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Steven Berkoff film 1980s-1



 

Berkoff entered mainstream films with major roles on blockbusters Beverly Hills Cop, Octopussy and Rambo.  It could have been the start of a profitable career for Berkoff.
 

Steven Berkoff Absolute Beginners

Absolute Beginners directed by Julien Temple in 1986.  Berkoff as guest star along with rock singers including Bowie. The dancing and song have an interesting undercurrent portraying the racism and fascism of the time.

Director Julian Temple says “I’d read Colin MacInnes’s book Absolute Beginners as a teenager and it enthralled me.  I wanted to turn it into a screen musical that captured the birth of the teenage era in Britain – and the arrival of a black presence in music…” and actress Patsy Kensit says “A lot of the extras were cast from the Wag Club in Soho – there was a minibus that would bring in all these outlandish characters. Lunch in the canteen was like being out on a Saturday night. I was so square: people would be smoking a joint and I’d be horrified” (both from interviews by Ben Beaumont-Thomas, The Guardian, 21 Sept 2015, click here).

Steven Berkoff Absolute Beginners

The film has a good visual element with a six-minute opening one-shot scene as the camera meanders round the streets picking up characters and atmosphere.  Ian Nathan's review has a different opinion "Any film that attempts to out-flamboyance Orson Welles, by hanging on longer than Touch Of Evil’s fabled four minute opening tracking shot, is up to no good", though he does seem biased in his review "A general disappointment, but then with David Bowie and Patsy Kensit what did you expect" which hints that his negativity was there before he saw the film (review from Empire magazine, 25 Aug 2006 click here).

Anthony Nield is more perceptive "Absolute Beginners deserves big. This was moviemaking on a grand scale, reconstructing the London of the late fifties through massive sets and choreographed extras. Its tale of teenagers and racial tensions was told- unlike the British cinema of the period it sought to recreate- in full colour and Super Techniscope widescreen. Social realism back then meant black and white. Teen images too were almost strictly monochromatic: the juvenile delinquents of Cosh Boy... and Beat Girls... here was Soho circa 1958 in all of its garish delight." (Anthony Nield in The Quietus 29 Aug 2021, click here)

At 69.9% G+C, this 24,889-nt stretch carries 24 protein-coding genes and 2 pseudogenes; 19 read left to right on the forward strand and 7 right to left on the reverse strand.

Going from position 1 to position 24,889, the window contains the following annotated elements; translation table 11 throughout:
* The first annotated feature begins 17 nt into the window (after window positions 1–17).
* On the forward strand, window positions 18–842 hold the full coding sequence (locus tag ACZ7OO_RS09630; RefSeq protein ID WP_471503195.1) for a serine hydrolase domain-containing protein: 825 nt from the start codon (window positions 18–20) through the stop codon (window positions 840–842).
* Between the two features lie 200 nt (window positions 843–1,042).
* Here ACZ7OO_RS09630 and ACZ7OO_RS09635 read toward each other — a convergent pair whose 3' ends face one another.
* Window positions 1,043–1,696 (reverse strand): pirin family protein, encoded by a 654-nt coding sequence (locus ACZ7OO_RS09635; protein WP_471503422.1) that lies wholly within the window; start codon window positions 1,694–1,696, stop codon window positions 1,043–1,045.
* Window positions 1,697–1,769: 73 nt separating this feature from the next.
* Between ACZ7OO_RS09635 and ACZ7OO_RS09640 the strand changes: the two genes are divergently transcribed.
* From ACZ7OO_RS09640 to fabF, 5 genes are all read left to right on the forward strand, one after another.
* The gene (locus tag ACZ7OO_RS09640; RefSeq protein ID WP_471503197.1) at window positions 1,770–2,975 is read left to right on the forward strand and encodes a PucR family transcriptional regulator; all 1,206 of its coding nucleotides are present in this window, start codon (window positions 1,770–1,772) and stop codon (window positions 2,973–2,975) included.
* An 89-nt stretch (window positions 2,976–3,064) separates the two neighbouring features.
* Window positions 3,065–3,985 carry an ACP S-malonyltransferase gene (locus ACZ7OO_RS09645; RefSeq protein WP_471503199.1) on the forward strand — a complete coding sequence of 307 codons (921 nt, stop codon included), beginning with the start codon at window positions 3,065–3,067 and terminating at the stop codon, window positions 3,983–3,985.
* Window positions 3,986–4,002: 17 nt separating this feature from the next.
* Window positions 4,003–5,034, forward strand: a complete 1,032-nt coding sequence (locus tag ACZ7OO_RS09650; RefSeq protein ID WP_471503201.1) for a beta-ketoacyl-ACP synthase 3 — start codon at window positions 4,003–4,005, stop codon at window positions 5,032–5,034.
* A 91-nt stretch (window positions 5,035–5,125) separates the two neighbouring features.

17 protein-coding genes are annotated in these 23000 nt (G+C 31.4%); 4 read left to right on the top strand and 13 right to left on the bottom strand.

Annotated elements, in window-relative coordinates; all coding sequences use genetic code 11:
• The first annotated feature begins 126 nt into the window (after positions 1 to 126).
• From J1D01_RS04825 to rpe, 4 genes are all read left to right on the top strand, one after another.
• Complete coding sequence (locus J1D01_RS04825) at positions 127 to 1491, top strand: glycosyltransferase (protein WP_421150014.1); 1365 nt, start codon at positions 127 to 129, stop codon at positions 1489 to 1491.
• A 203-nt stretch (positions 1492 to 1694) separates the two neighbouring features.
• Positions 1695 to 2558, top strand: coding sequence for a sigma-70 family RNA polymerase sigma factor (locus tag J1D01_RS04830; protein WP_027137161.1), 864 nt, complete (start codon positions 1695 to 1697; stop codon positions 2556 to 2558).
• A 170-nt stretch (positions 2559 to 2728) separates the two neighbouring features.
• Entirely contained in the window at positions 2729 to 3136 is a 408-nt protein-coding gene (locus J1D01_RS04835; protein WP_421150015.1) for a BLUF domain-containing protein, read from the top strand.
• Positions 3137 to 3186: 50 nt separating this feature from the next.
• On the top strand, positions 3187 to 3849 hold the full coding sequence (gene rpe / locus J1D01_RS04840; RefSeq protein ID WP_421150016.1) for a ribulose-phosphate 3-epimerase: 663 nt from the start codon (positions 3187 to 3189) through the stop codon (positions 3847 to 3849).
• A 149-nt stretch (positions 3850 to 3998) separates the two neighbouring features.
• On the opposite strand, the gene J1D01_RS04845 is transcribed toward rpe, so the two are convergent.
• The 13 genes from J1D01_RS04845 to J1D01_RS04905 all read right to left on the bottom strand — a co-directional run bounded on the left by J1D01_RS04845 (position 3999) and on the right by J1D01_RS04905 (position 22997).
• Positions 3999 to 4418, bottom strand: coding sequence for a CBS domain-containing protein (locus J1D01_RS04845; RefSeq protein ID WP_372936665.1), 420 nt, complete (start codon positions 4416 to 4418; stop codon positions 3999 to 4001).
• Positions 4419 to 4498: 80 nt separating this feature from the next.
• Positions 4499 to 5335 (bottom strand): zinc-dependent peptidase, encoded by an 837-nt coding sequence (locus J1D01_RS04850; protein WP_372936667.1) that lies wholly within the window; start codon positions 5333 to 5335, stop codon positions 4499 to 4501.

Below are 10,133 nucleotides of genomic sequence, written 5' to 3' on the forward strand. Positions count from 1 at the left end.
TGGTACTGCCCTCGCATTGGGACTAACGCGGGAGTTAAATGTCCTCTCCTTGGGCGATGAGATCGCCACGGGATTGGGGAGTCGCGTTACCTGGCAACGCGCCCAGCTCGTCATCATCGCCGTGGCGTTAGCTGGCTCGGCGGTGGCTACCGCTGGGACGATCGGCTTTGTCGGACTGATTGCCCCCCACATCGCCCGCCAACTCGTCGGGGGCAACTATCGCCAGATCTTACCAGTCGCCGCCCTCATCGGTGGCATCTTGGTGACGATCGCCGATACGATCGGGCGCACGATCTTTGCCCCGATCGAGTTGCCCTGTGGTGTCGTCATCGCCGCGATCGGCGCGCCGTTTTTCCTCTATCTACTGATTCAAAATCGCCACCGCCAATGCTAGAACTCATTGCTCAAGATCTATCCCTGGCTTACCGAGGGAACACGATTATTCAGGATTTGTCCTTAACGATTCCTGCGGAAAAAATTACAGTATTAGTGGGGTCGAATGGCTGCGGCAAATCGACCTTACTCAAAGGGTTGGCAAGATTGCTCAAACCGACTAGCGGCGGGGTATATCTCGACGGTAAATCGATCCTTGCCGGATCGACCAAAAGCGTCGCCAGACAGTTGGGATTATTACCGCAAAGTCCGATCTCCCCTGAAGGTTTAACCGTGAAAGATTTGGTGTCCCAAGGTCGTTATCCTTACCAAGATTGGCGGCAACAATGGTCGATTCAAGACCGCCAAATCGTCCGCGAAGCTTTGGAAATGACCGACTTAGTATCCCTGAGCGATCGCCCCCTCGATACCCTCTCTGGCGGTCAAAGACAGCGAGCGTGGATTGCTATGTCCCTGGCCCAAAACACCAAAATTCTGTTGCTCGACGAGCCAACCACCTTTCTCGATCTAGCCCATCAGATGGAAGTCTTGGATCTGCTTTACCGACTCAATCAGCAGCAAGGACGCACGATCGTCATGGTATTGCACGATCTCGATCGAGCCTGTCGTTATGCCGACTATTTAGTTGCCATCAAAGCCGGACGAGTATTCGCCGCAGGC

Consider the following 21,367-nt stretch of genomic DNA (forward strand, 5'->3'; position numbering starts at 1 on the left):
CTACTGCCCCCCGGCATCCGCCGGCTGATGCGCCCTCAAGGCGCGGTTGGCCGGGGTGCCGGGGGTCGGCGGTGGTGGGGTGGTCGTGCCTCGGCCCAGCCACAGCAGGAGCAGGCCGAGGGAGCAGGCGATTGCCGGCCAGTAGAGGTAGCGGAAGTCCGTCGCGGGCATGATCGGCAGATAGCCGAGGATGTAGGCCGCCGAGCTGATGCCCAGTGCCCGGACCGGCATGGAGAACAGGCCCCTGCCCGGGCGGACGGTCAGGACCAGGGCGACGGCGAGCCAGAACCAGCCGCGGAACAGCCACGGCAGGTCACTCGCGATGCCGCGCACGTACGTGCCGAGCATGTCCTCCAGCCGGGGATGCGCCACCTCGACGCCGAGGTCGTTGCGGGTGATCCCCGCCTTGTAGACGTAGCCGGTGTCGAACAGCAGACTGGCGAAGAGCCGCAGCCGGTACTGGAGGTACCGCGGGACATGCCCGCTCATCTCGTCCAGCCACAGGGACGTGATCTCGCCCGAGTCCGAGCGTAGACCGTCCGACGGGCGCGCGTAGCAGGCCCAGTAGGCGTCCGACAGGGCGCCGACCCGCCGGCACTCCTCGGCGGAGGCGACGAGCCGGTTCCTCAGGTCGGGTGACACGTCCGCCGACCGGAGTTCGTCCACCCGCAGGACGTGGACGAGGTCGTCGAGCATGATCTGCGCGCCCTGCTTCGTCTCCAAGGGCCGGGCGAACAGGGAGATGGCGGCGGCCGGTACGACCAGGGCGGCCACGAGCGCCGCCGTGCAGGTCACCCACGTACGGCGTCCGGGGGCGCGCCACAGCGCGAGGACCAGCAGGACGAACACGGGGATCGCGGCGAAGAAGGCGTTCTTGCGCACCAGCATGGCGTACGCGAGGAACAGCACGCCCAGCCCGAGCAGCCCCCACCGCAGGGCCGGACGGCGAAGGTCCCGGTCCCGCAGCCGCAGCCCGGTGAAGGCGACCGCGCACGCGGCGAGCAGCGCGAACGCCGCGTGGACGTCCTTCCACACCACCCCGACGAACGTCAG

Steven Berkoff Absolute Beginners

One of the indoor sets, the boarding house like a doll's house.

Ray Davies in Absolute Beginners

"Ray Davies, of the Kinks, as Colin's put-upon father, sings about the ''Quiet Life'' in the family's chaotic boarding house, seen in cross-section like a doll's house. Mr. Davies's music-hall-influenced song not only matches his character, but also suits the slapstick scrambling all around him. It's one of the film's euphoric moments, but stylistically it belongs in another movie. " (Caryn James, New York Times, 18 Apr 1986 click here).

David Bowie in Absolute Beginners

Bowie plays dodgy businessman Vendice Partners.  Whereas his song Absolute Beginners is a classic, his role in the film is at times staid.

Berkoff is convincing as the fascist leader stirring up hatred in rhyming verse in a Mosley style rally.

Steven Berkoff Absolute Beginners

Steven Berkoff Absolute Beginners

Steven Berkoff Absolute Beginners

Steven Berkoff Absolute Beginners


 Images from the DVD of the film.




Beverly Hills Cop

"here we go again; the film that will haunt me for the rest of my life" Steven Berkoff

Beverly Hills Cop from 1984- black actors can star but not kiss the girl. Directed by Martin Brest in 1984.  Eddie Murphy playing Axel Foley at his best.